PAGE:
Announcing Stack Overflow Documentation

We started with Q&A. Technical documentation is next, and we need your help.

Whether you're a beginner or an experienced developer, you can contribute.

Sign up and start helping → Learn more about Documentation →

I'm looking for a good method of generating an iCalendar file (*.ics) in c# (asp.net). I've found a couple resources, but one thing that has been lacking is their support for quoted-printable fields - fields that have carriage returns and line feeds.

For example, if the description field isn't encoded properly, only the first line will display and possibly corrupting the rest of the information in the *.ics file.

I'm looking for existing classes that can generate *.ics files and/or a class that can generate quoted-printable fields.

share|improve this question
Even though this question happened a long time ago, I thought I'd point out that quoted-printable fields are not part of the iCalendar standard (vCalendar 2.0). They are part of the vCalendar standard (vCalendar 1.0) which is rarely (if ever) used nowadays. iCalendar has its own method of escaping data that's a lot cleaner and easier to interpret than quoted-printable. – Doug Aug 12 '10 at 19:33

I use DDay.Ical, its good stuff. Has the ability to open up an ical file and get its data in a nice object model. It says beta, but it works great for us.

share|improve this answer
The above link is broken. Here's there SourceForge link: sourceforge.net/projects/dday-ical – Martin Buberl Jan 17 '11 at 7:52
thanks, updated – DevelopingChris Jan 19 '11 at 3:23
Pity that DDay.Ical isn't strongly signed so it cannot be referenced by strongly signed assemblies :( – Janis Veinbergs Feb 22 '11 at 8:54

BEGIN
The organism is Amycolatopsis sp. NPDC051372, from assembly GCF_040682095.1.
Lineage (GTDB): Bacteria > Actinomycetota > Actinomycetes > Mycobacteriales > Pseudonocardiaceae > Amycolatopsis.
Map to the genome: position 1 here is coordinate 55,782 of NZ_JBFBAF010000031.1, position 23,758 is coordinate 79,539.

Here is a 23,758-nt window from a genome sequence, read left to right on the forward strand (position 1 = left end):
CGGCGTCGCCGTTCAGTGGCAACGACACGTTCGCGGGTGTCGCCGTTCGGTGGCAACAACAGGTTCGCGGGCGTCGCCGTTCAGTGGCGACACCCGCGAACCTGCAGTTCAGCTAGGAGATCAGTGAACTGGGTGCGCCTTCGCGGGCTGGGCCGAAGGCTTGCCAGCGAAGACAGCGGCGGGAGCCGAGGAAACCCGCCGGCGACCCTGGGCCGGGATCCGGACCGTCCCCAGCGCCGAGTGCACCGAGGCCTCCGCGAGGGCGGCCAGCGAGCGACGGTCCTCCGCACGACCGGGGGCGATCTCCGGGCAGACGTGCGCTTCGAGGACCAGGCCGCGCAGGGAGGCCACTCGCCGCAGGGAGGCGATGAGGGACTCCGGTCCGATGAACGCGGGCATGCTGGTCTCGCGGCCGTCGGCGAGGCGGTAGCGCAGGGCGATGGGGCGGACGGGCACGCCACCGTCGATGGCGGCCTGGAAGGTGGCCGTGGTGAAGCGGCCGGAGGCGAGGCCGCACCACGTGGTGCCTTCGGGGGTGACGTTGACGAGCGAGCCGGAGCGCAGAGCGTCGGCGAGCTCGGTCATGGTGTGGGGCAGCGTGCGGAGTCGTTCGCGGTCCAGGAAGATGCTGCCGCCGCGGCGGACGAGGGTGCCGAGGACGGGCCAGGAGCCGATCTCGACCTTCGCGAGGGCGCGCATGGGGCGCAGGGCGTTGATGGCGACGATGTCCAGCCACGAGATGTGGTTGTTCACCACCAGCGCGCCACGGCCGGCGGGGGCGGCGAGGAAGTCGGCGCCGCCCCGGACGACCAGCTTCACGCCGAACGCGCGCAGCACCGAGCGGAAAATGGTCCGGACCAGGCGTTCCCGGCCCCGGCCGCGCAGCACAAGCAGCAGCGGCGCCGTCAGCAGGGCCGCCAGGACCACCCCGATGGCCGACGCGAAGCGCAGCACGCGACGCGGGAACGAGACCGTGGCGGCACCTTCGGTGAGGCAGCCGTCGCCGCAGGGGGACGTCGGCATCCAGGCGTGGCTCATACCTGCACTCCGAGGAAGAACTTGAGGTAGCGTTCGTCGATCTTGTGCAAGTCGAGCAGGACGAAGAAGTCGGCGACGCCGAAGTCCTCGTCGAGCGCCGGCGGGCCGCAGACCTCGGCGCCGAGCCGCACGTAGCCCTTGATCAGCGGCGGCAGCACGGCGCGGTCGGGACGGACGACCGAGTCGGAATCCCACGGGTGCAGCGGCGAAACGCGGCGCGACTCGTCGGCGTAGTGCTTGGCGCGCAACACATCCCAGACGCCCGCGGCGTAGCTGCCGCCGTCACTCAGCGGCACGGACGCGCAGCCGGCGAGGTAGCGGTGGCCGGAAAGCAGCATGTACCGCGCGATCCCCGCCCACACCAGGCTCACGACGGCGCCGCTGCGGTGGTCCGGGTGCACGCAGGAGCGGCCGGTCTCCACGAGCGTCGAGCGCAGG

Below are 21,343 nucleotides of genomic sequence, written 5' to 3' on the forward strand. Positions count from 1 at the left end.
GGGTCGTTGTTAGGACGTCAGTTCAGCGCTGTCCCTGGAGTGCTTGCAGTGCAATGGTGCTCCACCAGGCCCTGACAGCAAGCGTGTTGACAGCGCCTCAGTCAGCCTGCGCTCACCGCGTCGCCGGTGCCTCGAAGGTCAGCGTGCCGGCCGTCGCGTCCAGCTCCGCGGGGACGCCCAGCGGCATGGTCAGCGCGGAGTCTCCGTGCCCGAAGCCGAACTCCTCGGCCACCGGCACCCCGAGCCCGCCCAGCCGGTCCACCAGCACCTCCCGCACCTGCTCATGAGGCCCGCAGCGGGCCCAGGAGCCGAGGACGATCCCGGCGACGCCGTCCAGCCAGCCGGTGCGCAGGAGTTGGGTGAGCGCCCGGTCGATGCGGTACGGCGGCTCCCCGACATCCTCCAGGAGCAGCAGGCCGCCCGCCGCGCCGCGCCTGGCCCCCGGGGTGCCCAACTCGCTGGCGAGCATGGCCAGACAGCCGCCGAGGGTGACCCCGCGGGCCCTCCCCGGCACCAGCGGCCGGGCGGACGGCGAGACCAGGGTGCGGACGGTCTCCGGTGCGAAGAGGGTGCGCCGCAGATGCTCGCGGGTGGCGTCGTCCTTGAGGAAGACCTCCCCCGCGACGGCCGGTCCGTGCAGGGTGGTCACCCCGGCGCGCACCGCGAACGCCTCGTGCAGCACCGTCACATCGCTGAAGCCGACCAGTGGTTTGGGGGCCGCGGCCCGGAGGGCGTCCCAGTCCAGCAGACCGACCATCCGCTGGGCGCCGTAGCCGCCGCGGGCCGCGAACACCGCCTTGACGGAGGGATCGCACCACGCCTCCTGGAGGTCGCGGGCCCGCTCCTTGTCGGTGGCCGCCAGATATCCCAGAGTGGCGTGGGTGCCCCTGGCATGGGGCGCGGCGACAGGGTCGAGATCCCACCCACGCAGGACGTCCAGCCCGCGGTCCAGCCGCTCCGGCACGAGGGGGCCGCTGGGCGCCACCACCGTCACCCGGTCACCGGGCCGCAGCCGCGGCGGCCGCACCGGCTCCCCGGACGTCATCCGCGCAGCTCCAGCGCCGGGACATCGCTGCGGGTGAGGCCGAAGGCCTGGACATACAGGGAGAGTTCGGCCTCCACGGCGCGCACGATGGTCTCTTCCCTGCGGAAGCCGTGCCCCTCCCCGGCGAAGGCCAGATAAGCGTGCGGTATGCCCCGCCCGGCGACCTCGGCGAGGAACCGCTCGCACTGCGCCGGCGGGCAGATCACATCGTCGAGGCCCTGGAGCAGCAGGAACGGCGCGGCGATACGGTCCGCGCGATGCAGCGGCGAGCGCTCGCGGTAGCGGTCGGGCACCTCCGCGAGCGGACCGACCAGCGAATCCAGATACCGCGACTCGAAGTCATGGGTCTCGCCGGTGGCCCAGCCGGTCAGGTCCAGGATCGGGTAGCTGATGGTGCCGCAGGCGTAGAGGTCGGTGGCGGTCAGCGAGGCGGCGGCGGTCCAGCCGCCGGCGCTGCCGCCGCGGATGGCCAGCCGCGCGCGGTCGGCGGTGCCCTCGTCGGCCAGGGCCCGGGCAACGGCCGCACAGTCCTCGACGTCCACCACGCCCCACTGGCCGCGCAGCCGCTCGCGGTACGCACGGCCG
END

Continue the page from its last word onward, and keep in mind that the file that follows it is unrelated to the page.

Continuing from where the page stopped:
@janis the source is available to download, you can get it and sign it yourself. – John Boker Feb 22 '11 at 16:06
is this still the best option available in 2015? – Dizzle Nov 25 '15 at 21:43

The easiest way I've found of doing this is to markup your HTML using microformats.

If you're looking to generate iCalendar files then you could use the hCalendar microformat then include a link such as 'Add to Calendar' that points to:

http://feeds.technorati.com/events/[ your page's full URL including the http:// ]

The Technorati page then parses your page, extracts the hCalendar info and sends the iCalendar file to the client.

share|improve this answer
This method is used by NerdDinner.com and seems to work quite nicely. That said, I've got to give +1 for DDay.iCal (although I am biased) :) – Doug Aug 12 '10 at 19:30
What I don't like of this method is that technorati could change it's specifications or even shut-down the service. It's a good idea though. – Gabriel Espinoza Jun 18 '15 at 11:16

I wrote a shim function to handle this. It's mostly compliant--the only hangup is that the first line is 74 characters instead of 75 (the 74 is to handle the space on subsequent lines)...

 Private Function RFC2445TextField(ByVal LongText As String) As String

     LongText = LongText.Replace("\", "\\")
     LongText = LongText.Replace(";", "\;")